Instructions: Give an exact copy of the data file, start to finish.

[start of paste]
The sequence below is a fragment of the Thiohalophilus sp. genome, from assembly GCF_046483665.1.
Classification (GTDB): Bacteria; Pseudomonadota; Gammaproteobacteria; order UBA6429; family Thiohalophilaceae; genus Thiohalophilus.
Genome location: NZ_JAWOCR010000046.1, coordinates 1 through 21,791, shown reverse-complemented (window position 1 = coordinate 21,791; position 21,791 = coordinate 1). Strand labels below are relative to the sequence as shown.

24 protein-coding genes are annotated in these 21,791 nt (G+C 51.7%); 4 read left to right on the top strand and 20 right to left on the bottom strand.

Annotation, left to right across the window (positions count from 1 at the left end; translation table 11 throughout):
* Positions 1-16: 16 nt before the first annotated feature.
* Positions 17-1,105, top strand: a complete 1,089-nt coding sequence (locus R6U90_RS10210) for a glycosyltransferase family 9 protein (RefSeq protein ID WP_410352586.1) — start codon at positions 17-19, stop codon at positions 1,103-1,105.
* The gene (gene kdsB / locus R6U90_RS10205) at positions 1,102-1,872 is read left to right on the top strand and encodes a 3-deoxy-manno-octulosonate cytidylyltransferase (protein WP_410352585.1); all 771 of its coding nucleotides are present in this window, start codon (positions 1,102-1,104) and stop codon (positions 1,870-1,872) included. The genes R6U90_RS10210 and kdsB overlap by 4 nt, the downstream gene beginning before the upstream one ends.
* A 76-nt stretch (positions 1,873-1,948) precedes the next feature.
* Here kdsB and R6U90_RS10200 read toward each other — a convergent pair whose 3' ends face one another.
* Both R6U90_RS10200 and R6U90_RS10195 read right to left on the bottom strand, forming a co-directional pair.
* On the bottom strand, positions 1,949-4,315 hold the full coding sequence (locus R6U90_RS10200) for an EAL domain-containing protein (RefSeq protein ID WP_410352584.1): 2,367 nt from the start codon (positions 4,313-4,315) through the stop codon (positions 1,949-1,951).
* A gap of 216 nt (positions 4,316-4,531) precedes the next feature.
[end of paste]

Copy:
The sequence below is a fragment of the Thiohalophilus sp. genome, from assembly GCF_046483665.1.
Classification (GTDB): Bacteria; Pseudomonadota; Gammaproteobacteria; order UBA6429; family Thiohalophilaceae; genus Thiohalophilus.
Genome location: NZ_JAWOCR010000046.1, coordinates 1 through 21,791, shown reverse-complemented (window position 1 = coordinate 21,791; position 21,791 = coordinate 1). Strand labels below are relative to the sequence as shown.

24 protein-coding genes are annotated in these 21,791 nt (G+C 51.7%); 4 read left to right on the top strand and 20 right to left on the bottom strand.

Annotation, left to right across the window (positions count from 1 at the left end; translation table 11 throughout):
* Positions 1-16: 16 nt before the first annotated feature.
* Positions 17-1,105, top strand: a complete 1,089-nt coding sequence (locus R6U90_RS10210) for a glycosyltransferase family 9 protein (RefSeq protein ID WP_410352586.1) — start codon at positions 17-19, stop codon at positions 1,103-1,105.
* The gene (gene kdsB / locus R6U90_RS10205) at positions 1,102-1,872 is read left to right on the top strand and encodes a 3-deoxy-manno-octulosonate cytidylyltransferase (protein WP_410352585.1); all 771 of its coding nucleotides are present in this window, start codon (positions 1,102-1,104) and stop codon (positions 1,870-1,872) included. The genes R6U90_RS10210 and kdsB overlap by 4 nt, the downstream gene beginning before the upstream one ends.
* A 76-nt stretch (positions 1,873-1,948) precedes the next feature.
* Here kdsB and R6U90_RS10200 read toward each other — a convergent pair whose 3' ends face one another.
* Both R6U90_RS10200 and R6U90_RS10195 read right to left on the bottom strand, forming a co-directional pair.
* On the bottom strand, positions 1,949-4,315 hold the full coding sequence (locus R6U90_RS10200) for an EAL domain-containing protein (RefSeq protein ID WP_410352584.1): 2,367 nt from the start codon (positions 4,313-4,315) through the stop codon (positions 1,949-1,951).
* A gap of 216 nt (positions 4,316-4,531) precedes the next feature.